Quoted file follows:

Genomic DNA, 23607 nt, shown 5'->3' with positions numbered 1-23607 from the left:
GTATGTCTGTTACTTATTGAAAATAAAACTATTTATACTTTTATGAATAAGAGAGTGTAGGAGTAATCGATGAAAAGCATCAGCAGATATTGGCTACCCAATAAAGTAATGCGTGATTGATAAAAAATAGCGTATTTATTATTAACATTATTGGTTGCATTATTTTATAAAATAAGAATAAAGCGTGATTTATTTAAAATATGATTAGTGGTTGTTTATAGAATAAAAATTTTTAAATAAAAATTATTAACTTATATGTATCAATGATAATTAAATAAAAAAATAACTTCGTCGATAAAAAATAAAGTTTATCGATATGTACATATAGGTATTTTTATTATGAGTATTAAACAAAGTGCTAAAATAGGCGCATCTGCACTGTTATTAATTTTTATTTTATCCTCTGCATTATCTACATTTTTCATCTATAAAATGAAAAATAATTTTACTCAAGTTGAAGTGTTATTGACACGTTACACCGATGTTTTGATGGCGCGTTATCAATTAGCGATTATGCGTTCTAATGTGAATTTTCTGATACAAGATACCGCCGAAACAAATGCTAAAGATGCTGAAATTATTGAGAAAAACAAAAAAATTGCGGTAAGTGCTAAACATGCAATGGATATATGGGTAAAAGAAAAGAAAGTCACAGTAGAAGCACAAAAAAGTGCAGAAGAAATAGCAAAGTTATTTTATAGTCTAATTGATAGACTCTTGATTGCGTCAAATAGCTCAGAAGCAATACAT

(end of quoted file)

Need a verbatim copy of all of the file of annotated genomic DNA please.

Genomic DNA, 23607 nt, shown 5'->3' with positions numbered 1-23607 from the left:
GTATGTCTGTTACTTATTGAAAATAAAACTATTTATACTTTTATGAATAAGAGAGTGTAGGAGTAATCGATGAAAAGCATCAGCAGATATTGGCTACCCAATAAAGTAATGCGTGATTGATAAAAAATAGCGTATTTATTATTAACATTATTGGTTGCATTATTTTATAAAATAAGAATAAAGCGTGATTTATTTAAAATATGATTAGTGGTTGTTTATAGAATAAAAATTTTTAAATAAAAATTATTAACTTATATGTATCAATGATAATTAAATAAAAAAATAACTTCGTCGATAAAAAATAAAGTTTATCGATATGTACATATAGGTATTTTTATTATGAGTATTAAACAAAGTGCTAAAATAGGCGCATCTGCACTGTTATTAATTTTTATTTTATCCTCTGCATTATCTACATTTTTCATCTATAAAATGAAAAATAATTTTACTCAAGTTGAAGTGTTATTGACACGTTACACCGATGTTTTGATGGCGCGTTATCAATTAGCGATTATGCGTTCTAATGTGAATTTTCTGATACAAGATACCGCCGAAACAAATGCTAAAGATGCTGAAATTATTGAGAAAAACAAAAAAATTGCGGTAAGTGCTAAACATGCAATGGATATATGGGTAAAAGAAAAGAAAGTCACAGTAGAAGCACAAAAAAGTGCAGAAGAAATAGCAAAGTTATTTTATAGTCTAATTGATAGACTCTTGATTGCGTCAAATAGCTCAGAAGCAATACAT